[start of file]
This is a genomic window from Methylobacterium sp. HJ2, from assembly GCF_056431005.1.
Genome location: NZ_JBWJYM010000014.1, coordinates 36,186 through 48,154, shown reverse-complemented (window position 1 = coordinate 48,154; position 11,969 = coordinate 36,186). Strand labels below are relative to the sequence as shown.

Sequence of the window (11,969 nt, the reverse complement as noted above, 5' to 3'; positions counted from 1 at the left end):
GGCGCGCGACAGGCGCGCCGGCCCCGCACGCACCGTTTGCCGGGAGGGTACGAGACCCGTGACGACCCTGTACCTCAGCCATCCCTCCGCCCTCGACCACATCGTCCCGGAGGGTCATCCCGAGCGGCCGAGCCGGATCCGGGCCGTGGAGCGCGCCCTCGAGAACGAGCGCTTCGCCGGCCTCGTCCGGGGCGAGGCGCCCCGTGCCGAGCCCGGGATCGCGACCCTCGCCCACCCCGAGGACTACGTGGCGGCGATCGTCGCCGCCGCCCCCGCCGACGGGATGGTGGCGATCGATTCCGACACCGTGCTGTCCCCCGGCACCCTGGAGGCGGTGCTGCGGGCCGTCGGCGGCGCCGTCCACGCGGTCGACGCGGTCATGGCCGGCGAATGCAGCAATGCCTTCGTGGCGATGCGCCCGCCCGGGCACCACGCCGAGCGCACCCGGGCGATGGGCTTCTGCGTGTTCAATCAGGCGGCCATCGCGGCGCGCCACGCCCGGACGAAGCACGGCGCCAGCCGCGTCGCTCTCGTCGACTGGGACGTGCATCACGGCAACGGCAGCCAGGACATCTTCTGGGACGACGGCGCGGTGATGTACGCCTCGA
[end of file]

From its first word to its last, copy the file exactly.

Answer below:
This is a genomic window from Methylobacterium sp. HJ2, from assembly GCF_056431005.1.
Genome location: NZ_JBWJYM010000014.1, coordinates 36,186 through 48,154, shown reverse-complemented (window position 1 = coordinate 48,154; position 11,969 = coordinate 36,186). Strand labels below are relative to the sequence as shown.

Sequence of the window (11,969 nt, the reverse complement as noted above, 5' to 3'; positions counted from 1 at the left end):
GGCGCGCGACAGGCGCGCCGGCCCCGCACGCACCGTTTGCCGGGAGGGTACGAGACCCGTGACGACCCTGTACCTCAGCCATCCCTCCGCCCTCGACCACATCGTCCCGGAGGGTCATCCCGAGCGGCCGAGCCGGATCCGGGCCGTGGAGCGCGCCCTCGAGAACGAGCGCTTCGCCGGCCTCGTCCGGGGCGAGGCGCCCCGTGCCGAGCCCGGGATCGCGACCCTCGCCCACCCCGAGGACTACGTGGCGGCGATCGTCGCCGCCGCCCCCGCCGACGGGATGGTGGCGATCGATTCCGACACCGTGCTGTCCCCCGGCACCCTGGAGGCGGTGCTGCGGGCCGTCGGCGGCGCCGTCCACGCGGTCGACGCGGTCATGGCCGGCGAATGCAGCAATGCCTTCGTGGCGATGCGCCCGCCCGGGCACCACGCCGAGCGCACCCGGGCGATGGGCTTCTGCGTGTTCAATCAGGCGGCCATCGCGGCGCGCCACGCCCGGACGAAGCACGGCGCCAGCCGCGTCGCTCTCGTCGACTGGGACGTGCATCACGGCAACGGCAGCCAGGACATCTTCTGGGACGACGGCGCGGTGATGTACGCCTCGA